“The visitor enters laterally into the Nussbaum pathway, which is cut open in order to record and define the importance of entering ‘The Museum Without Exit.’  The exterior of the Nussbaum pathway is absence itself – an empty canvass of Nussbaum’s martyred life – referring to the absoluteness of the crime and the importance of the public site. This empty exterior bequeaths a sense of openness and incompleteness which is necessary for the interpretation of Nussbaum’s oeuvre.  Within the Nussbaum Pathway there are traces of the vitality of the former Jewish life of Osnabrück.  Once the visitor is inside this compressed space illuminated by triangular skylights, he/she is confronted with a displaced volume containing the vertical entrance volume and its attendant functions.

“The Nussbaum Pathway makes visible the Museum complex as well as inscribing the invisible incinerated synagogue.  The visitor is placed in the precarious equilibrium between the collected and the uncollectable, or the recollected and the unrecordable.  The Nussbaum Pathway leads the visitor through the compressed geometry of double cone of vision, which (forward and backward in time) gives one the visual and kinetic embodiment of the Star of David – chosen by Nussbaum as his final identifying birth and death mark.

“The entire trajectory through the Museum makes the visitor aware of the interplay between the lost shadows of the Synagogue and the light of an anticipated future.  The visitor moves towards the open space of the temporary exhibitions, glimpsing the narrow vertical horizon which opens at the completion of the route into the second story connection.  The temporary exhibitions of the town, the lecture hall, and the activities of the day make a relevant introduction to the second level which contains the necessary space for the unfolding of Nussbaum’s dramatic work.  The design suggests the importance of integrating the historical collections of Osnabrück, at least emblematically, into the context of the work of Nussbaum.  This places the Nussbaum collection back in context with the Historical Museum’s collection.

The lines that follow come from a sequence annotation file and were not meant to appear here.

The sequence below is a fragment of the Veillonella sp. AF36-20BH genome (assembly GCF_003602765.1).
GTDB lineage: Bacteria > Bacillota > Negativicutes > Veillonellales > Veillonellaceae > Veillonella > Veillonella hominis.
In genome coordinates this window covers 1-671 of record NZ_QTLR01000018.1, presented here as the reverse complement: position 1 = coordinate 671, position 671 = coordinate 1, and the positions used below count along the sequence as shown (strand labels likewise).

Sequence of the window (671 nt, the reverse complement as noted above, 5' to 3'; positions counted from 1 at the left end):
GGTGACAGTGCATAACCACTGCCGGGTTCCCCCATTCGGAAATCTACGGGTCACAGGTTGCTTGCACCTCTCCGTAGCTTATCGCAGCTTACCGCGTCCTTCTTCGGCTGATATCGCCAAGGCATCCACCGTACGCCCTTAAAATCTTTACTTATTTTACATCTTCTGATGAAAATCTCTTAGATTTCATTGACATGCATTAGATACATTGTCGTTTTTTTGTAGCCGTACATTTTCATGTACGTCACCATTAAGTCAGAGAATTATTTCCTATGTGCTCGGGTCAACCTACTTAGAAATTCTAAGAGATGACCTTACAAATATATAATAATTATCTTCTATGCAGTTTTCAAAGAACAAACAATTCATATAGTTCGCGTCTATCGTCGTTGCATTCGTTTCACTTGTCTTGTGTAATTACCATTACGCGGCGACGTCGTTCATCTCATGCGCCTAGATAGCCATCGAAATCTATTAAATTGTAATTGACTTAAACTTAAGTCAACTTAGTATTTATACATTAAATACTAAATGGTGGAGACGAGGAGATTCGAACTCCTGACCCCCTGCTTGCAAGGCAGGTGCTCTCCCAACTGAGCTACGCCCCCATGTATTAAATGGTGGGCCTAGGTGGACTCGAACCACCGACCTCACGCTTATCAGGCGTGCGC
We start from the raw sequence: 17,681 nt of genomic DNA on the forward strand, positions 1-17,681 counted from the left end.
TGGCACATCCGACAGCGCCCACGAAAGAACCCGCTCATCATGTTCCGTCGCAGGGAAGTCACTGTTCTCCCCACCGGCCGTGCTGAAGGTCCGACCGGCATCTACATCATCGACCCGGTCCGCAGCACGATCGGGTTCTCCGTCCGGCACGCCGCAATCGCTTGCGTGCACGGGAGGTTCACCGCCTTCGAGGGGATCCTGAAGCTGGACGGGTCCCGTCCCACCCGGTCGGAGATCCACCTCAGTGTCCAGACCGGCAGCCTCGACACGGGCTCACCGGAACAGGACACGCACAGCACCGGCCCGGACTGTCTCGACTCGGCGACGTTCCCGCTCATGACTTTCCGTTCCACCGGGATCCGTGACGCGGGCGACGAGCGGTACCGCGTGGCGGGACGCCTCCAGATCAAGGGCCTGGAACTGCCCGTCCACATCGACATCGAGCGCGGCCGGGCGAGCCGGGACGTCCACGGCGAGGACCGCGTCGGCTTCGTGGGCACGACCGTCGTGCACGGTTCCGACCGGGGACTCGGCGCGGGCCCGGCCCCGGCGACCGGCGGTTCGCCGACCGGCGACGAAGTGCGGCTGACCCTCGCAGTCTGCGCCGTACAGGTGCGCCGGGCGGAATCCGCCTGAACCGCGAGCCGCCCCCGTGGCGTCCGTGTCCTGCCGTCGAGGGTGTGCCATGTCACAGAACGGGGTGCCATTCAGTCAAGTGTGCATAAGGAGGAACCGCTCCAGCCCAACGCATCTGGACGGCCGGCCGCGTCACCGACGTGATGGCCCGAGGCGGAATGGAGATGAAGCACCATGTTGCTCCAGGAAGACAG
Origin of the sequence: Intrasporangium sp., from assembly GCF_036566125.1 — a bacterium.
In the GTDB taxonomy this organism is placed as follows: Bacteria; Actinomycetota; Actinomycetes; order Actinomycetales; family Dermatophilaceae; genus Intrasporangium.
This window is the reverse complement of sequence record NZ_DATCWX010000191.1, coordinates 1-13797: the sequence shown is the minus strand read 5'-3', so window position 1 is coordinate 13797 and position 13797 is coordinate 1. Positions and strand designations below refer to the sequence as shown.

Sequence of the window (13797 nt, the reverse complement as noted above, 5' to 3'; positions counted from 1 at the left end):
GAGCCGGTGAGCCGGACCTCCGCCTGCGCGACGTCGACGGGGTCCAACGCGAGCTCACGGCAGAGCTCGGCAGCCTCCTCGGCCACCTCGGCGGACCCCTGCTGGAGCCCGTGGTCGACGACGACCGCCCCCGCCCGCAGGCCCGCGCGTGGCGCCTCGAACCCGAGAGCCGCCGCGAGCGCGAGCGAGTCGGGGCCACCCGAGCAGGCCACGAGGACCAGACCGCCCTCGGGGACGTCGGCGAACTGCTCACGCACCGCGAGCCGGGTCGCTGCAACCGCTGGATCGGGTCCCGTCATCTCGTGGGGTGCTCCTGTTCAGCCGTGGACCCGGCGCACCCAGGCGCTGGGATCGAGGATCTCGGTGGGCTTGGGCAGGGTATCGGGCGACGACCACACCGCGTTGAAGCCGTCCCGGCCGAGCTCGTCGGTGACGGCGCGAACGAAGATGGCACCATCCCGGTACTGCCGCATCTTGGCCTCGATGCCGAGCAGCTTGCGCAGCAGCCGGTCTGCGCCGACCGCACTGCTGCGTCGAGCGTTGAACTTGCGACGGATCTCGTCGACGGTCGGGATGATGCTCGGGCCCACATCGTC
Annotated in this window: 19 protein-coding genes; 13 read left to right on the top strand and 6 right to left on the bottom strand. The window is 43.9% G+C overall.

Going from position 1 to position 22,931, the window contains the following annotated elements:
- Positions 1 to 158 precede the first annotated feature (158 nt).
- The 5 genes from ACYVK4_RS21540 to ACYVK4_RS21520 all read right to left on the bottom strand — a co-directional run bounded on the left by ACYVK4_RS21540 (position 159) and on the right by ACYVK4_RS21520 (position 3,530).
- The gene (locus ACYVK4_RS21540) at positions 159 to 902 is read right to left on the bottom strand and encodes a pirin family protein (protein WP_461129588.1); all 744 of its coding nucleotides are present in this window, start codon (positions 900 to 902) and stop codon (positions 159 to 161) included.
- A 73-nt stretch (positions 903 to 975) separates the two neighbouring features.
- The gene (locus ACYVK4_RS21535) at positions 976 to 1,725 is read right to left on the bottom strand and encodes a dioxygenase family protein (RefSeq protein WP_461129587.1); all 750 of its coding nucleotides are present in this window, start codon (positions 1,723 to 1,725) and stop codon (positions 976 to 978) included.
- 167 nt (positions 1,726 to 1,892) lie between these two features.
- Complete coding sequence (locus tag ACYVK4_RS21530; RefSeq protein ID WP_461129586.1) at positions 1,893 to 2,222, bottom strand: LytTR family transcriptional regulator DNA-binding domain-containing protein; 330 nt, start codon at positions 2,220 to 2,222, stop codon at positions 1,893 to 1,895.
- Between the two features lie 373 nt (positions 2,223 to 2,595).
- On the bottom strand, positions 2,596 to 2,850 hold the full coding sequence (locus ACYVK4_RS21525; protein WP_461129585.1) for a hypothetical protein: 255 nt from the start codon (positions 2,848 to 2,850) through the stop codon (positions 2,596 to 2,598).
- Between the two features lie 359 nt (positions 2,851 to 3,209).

“At the completion of the second-floor exhibits, the visitor becomes aware of the collapsed spatiality of Nussbaum’s works, the pathos of which lies in the double recognition of the political futility of escape and the spiritual resistance of art in face of inhuman oppression.  The second floor’s unfinished gallery is a time-cut which signifies the oblique and wrenched segment, a suspended connection to the existing museum.  This suspension indicates finality of the 1944 paintings testifying to the indomitable spirit of Nussbaum and the universality of art.  The volume of this critical segment is equal and reciprocal to the geometry of the cut and disconnected Nussbaum Museum.

“The floating connection to the existing Museum leads to an exhibition area, which transforms part of the second floor of the city’s Historical Museum.  The scheme indicates the necessity of integrating the new and the old beyond appearances; the actual connection between the Historical and Aesthetic.  The integration of the existing and the new museums is the key task which must be accomplished so that the memory of the past will become active in the present and its ongoing narration.

“Finally, the key structural feature of the plan suggests that the Nussbaum Museum, though separated from the existing museum building, is by virtue of its form and function profoundly related to them.  The Folk Art Museum, which in 1933 was the Headquarters of the Nazi party, and the Main Historical Museum are reattached and absorbed in a conscious and deliberate manner to the polyphonic composition.  The whole represents an architectural hinge which prevents the entire site from banalizing, homogenizing and isolating historical facts.  The visitor becomes aware that the work of Nussbaum, and particularly its relationship to the cultural, historical and physical identity of Osnabruck, requires extraordinary spiritual differentiation.  Thus the import of public space, (both internal and external) and the relation between the ecosystem and the architecture is clear.

“The Nussbaum Museum becomes a profound place for the encounter of the future and the past, more than just a testament to an impossible fate.  The unpainted paintings of Felix Nussbaum demand nothing less than to become visible to the contemplating eye.”
Daniel Libeskind